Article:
The following interview was done online, as many of our encounters have now been transferred to the virtual space. Elisabeth Eberle is an artist based in Zurich. She is mainly working with drawing and sculpture, but recently also her compilation, or archive, on the discrimination of female artists was exhibited.
Dorothee Richter: Elisabeth, you became an art activist fighting for better quotes for female artists in Zurich (and Switzerland). How did that happen? Was there a moment, a special event that made you wish to make the unbalanced gender relations in the Zurich art scene public?
Elisabeth Eberle: When I was managing an art space for an artists' association about ten years ago, the gender imbalance in the art scene was obvious. I analyzed the canton's funding activities on the basis of the culture report and published the (binary) gender-oriented figures in the association's magazine. Afterwards, someone in charge called and asked me why I was so upset, since there were also very few female university professors.
At an opening, I asked the government council responsible for culture for explanations. He was not aware of the situation. Stereotypical attempts at explanation followed, speculation about a low number of applications from female artists, etc.
In the meantime, museums and institutions were gradually publishing their collections and activities on the Internet, and the access to data became easier. The situation turned out to be more extreme than I had ever imagined. The more respected the institutions were, the worse the statistics.
DR: How did you start your public actions?
EE: My commitment was slow in starting but tenacious. I tried to make female artists aware of the situation and confront everyone with influence with the problem. Some didn't believe me, and many female artists actually believed that if they were good enough, discrimination didn't apply to them. Others were resigned or had accepted the status quo, had tired of the pointless effort and had ceased to even apply for exhibitions and grants anymore. I was told several times that feminism was out, and a young curator even confessed to me that she just found men better.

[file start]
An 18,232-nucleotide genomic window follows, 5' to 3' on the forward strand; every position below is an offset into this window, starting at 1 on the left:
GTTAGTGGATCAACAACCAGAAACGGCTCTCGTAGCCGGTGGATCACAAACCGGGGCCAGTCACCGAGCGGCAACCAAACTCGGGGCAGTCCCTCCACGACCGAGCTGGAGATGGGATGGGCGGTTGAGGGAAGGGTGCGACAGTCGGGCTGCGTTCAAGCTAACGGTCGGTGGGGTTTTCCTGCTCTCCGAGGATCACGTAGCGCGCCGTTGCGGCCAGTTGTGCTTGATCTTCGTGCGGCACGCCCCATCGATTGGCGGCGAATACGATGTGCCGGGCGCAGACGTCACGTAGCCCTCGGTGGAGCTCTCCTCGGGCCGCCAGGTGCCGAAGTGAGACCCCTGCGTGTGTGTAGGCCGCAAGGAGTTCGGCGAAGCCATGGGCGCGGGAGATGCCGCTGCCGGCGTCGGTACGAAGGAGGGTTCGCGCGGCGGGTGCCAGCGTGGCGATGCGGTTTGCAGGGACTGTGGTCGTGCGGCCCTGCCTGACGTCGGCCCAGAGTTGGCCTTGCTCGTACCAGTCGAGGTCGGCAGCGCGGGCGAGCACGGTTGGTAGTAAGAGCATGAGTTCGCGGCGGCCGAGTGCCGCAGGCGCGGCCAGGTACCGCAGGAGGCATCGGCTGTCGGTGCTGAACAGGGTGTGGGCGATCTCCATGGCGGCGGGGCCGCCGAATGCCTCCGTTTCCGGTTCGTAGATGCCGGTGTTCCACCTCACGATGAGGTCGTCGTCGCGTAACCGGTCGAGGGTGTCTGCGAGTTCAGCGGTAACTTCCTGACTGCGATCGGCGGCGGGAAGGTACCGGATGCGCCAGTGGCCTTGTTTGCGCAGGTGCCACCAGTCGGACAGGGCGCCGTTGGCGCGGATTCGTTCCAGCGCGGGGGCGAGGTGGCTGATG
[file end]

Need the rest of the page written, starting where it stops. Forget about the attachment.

On top of that, I was also warned several times about criticizing decision-makers.
DR: How did you gain more collaborators in this?
EE: Through social media I learned about international initiatives and began to collect articles and publications on the topic, which grew into a small archive. I contacted some of the authors personally when I had something to contribute. I built a loose network of contacts, both nationally and internationally.
I regularly sent interesting discoveries taken from the art scene and from revised art history to a circle of committed artists and art historians, some of which were unable to disclose information because of their positions.
I posted my criticism directly to institutions, e.g. on Facebook, and received orchestrated support from other women* in the discussions.
In addition, I participated in panel discussion on the topic (e.g. Café des Arts), asked critical questions in public discussions and was also consulted by the press, blogs, and administrative offices for information. Political developments and published figures in the press (Brand-New-Life, swissinfo, and Tagesanzeiger) also backed me to discuss the topic publicly here.
Last year, the FATart in Schaffhausen, the only art fair in Europe for women*, asked me to exhibit my archive on a large wall and present it in a talk. Slowly but surely, my work as an archivist merged with that of being an artist.
DR: What action did you start, and how can the reader participate?
EE: Based on the city's mission statement regarding culture, I realized that almost 80% of the budget earmarked for art in Zurich goes to the Kunsthaus, where women* artists are highly marginalized (swissinfo 2008-2018: 15% women* artists in solo exhibitions, none in 2019).
Together with a culture blogger (Freya Sutter)and the artist and co-founder of FATart (Ursina Roesch), we launched an appeal to have postcards from individuals sent to the Kunstgesellschaft. They called for more women* artists and more diversity in the Kunsthaus Zürich, especially since the institution also has an educational mission to fulfill. Unbeknownst to many, governmental donors are actually in the majority on the board of the private museum association. I am convinced that the private sector on the art scene would immediately adjust to the circumstances if the flagships with public funding were to change their behavior. Clearly governmental involvement in contents of culture is problematic, but even corporates have social responsibilities. Because our intervention was not tied to a formal organization, it spread quickly across various groups (ZHdK, businesswomen*, doctors, the art scene, retirees, academics, etc.). According to our estimates, several hundred individually written postcards and letters were sent.